Next there's a discussion on whether Caesar was a tyrant or not. Salutati spends most of this section citing opinions of Cicero and the like to the effect that Caesar was not a bad or cruel ruler, that he was magnanimous to the losers of the civil war in which he came to power, etc. This struck me as irrelevant since Salutati had previously defined a tyrant as someone who rules despite having no legal right to it; whether his rule is benevolent or not has nothing to do with this definition. But he does come back to this definition at the end of the section, where he claims that the Roman people, grateful for Caesar's handling of the civil war and its aftermath, lawfully and freely conferred upon him the various honours, offices, etc. that he thenceforth held (3.11–12), which means that he was no tyrant as he got his power legally.

Perhaps this is true, but if so, it just shows how inadequate his definition of a tyrant is. Many tyrants seize power in a way that is more or less technically legal — Hitler is perhaps the most famous example; and even nowadays we see all sorts of wanna-be-dictator strongmen popping up all over the world on the basis of elections, referendums etc. I think the true definition of a tyrant should consider how easy or difficult it is for the people to get rid of him. But then this would make it hard to consider monarchy (of the sort where a hereditary monarch really runs the country and isn't just a figurehead) a legitimate (non-tyrannous) form of government, so I guess I shouldn't be surprised that someone like Salutati doesn't adopt this definition of tyranny.

There's an interesting passage where Salutati points out that the civil war between Pompey and Caesar “was not about whether some one man should rule and have supreme control of the state, but which of the two it should be. [. . .] It was a contest, not to preserve the commonwealth, but to destroy it.” (3.9) That is sad but probably true; but it still doesn't mean that the winner of the contest was not a tyrant. Ideally, instead of assassinating Caesar after he became a tyrant, they should have assassinated both him *and* Pompey before the civil war even started.

Anyway, Salutati thus argues that killing Caesar was wrong because he was no tyrant, but a benevolent ruler who brought peace to a country previously torn apart by civil war; a veritable “father of his country” (4.1, 4.20). He also follows the old idea that monarchy is the best form of government (4.16–17), provided of course that you have a good monarch, such as Caesar (in Salutati's view at least) obviously was. This reminded me a little of the dialogue Republics and Kingdoms Compared that I read a few years ago, and then ranted at interminable length about these things, so I shouldn't repeat myself too much here. But it seems obvious to me that even if you had a good monarch (which I don't for a moment believe possible anyway), it's the very principle of monarchy that is the problem. People get used to obeying one man, and sooner or later the present good monarch will be succeeded by a bad one, and people will still obey him, leading to all sorts of horrors. Rome itself is an excellent example — you start with monarchs like Caesar and Augustus, who were by all accounts good and capable rulers, and then within like 50 years you end up with degenerates like Caligula and Nero, who were allowed to get away with their abuses for years because by then people were already so used to obeying an emperor that somehow nobody thought to run them through with a sword as should have been done in the first year of each of their reigns. . .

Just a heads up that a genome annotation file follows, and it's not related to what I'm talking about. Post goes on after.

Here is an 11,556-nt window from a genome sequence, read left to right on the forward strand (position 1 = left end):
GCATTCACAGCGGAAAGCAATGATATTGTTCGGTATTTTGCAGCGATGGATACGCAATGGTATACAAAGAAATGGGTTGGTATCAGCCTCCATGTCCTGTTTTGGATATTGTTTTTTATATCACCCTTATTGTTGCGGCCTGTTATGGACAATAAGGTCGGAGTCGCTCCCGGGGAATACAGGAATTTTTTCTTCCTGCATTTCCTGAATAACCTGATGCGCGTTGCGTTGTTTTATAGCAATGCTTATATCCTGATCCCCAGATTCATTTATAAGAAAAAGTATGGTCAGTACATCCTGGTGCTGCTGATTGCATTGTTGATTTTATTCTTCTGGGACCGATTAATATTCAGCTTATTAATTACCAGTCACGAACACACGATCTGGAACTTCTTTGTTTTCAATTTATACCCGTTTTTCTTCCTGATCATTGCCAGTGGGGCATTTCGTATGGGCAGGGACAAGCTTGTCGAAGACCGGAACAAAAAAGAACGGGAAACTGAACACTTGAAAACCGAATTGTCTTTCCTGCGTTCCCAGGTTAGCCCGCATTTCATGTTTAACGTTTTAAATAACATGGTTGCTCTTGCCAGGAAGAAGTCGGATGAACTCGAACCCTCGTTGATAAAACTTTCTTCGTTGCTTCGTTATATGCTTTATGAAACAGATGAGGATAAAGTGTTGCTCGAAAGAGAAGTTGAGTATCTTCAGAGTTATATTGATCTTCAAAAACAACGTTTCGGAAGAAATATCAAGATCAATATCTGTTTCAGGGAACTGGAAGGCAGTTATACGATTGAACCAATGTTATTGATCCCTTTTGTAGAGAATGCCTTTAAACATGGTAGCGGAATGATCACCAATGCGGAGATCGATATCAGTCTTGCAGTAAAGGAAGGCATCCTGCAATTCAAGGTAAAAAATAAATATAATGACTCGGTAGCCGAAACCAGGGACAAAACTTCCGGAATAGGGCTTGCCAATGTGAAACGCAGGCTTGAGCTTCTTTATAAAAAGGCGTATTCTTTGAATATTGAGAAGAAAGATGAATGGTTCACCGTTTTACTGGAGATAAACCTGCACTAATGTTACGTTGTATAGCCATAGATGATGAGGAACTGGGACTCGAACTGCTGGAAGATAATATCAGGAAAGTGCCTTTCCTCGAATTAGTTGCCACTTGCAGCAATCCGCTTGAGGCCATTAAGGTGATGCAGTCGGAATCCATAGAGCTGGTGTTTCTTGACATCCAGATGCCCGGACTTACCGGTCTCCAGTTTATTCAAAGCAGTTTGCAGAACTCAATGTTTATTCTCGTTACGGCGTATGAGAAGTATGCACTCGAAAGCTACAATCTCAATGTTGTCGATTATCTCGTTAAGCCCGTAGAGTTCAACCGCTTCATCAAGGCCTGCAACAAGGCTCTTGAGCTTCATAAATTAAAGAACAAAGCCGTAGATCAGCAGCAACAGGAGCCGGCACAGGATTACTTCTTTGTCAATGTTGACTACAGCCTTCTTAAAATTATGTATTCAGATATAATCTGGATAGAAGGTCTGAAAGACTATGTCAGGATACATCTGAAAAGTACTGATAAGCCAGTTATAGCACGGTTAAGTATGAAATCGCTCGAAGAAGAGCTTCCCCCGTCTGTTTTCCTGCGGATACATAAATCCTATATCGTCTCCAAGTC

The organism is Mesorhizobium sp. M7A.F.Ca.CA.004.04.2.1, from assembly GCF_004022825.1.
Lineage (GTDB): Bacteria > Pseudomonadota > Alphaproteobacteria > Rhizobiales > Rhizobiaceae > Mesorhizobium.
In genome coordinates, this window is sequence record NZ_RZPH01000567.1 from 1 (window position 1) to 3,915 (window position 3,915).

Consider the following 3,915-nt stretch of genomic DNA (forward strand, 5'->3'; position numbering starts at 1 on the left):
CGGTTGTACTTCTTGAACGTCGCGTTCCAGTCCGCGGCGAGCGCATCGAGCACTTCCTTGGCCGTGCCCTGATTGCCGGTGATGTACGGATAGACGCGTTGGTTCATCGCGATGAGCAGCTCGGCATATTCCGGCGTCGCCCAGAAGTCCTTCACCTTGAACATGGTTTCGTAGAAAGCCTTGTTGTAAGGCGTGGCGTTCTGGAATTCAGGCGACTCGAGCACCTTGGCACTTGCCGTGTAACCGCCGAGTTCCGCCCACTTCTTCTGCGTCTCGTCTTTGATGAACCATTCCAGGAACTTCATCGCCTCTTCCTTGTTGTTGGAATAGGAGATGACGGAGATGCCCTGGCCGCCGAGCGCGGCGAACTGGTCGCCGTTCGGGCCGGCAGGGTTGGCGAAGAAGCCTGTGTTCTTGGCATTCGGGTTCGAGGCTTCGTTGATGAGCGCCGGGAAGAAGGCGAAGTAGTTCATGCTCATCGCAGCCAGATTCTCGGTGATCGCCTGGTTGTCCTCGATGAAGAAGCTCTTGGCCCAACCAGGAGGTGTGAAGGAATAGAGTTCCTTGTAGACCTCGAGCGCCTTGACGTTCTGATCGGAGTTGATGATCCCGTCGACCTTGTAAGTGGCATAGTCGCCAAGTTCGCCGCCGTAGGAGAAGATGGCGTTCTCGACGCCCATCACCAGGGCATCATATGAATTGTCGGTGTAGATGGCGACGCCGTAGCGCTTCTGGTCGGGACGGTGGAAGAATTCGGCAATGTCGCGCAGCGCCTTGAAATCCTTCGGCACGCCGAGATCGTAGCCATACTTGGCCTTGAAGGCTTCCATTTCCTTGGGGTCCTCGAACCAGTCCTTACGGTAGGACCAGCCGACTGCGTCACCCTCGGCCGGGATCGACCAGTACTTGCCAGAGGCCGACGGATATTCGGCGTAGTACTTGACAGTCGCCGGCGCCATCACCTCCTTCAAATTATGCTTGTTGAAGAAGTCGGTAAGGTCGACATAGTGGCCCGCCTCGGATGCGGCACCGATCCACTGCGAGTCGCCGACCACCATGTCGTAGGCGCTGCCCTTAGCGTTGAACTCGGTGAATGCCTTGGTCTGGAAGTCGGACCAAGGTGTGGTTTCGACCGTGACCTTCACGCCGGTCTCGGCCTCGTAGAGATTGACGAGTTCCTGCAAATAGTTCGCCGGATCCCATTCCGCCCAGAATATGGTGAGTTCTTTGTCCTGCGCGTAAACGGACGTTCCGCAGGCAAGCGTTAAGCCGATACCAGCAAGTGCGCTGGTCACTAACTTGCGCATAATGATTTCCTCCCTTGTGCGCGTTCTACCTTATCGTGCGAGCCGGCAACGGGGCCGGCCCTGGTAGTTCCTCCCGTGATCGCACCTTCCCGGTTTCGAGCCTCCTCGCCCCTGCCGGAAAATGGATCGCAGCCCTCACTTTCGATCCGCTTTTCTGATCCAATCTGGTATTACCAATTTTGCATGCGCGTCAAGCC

So killing Caesar, in my opinion, was a good and necessary thing regardless of whether he was personally a good ruler or not. It was necessary simply as a statement that monarchy is wrong and shouldn't be accepted as a legitimate form of government. (Salutati himself hints at this sort of motivation in 4.6, but doesn't go into detail.) If they had kept murdering people like him quickly and regularly enough, perhaps they wouldn't have had Caligula and Nero the next century. The only problem I have with the assassination of Caesar is that I doubt that the assassins really cared much about the people as a whole. It seems that they were either supporters of Pompey's faction who were sore about having just lost the civil war, or simply high-ranking aristocrats who wanted the regime to remain basically oligarchic so they could keep running the country without having a pesky monarch above them. In any case they didn't care about the masses of the regular people. Caesar seems to have actually been popular with the people at the time of his assassination, and it was almost touching to read Salutati's description of the expressions of grief after his death, and of the people's anger at the assassins (4.4).

I was somewhat surprised and disappointed to see Salutati defend monarchy like this, considering that he himself came from a republic. Perhaps his thinking was influenced by the instability and civil strife that was so typical of republican city-states like Florence, and liked the idea of a monarch as someone who, by his power, prevents the state from descending into civil war. Throughout chapter 4, he emphasizes that Caesar's administration brought peace and that Rome entered a new civil war immediately after his assassination. But this is the wrong solution to the problem of civil wars. From what I remember of reading Tom Holland's Rubicon, the instabilities in the late Roman republic were coming from the fact that the people at the top of the social pyramid were getting too rich and too powerful. What would have been smallish groups of supporters shouting at each other or brawling in the streets a couple centuries earlier was now able to grow into armies fighting a civil war against each other. The solution to this is obviously to do away with this dangerous concentration of power — kill them, nationalize their property, whatever. Concentrating the power even more, in the hands of just one man, is the last thing you should do in a situation like this — you might get a little temporary peace, but then you'll also get Nero and Caligula, and eventually new civil wars anyway as the various usurpers start fighting for the throne.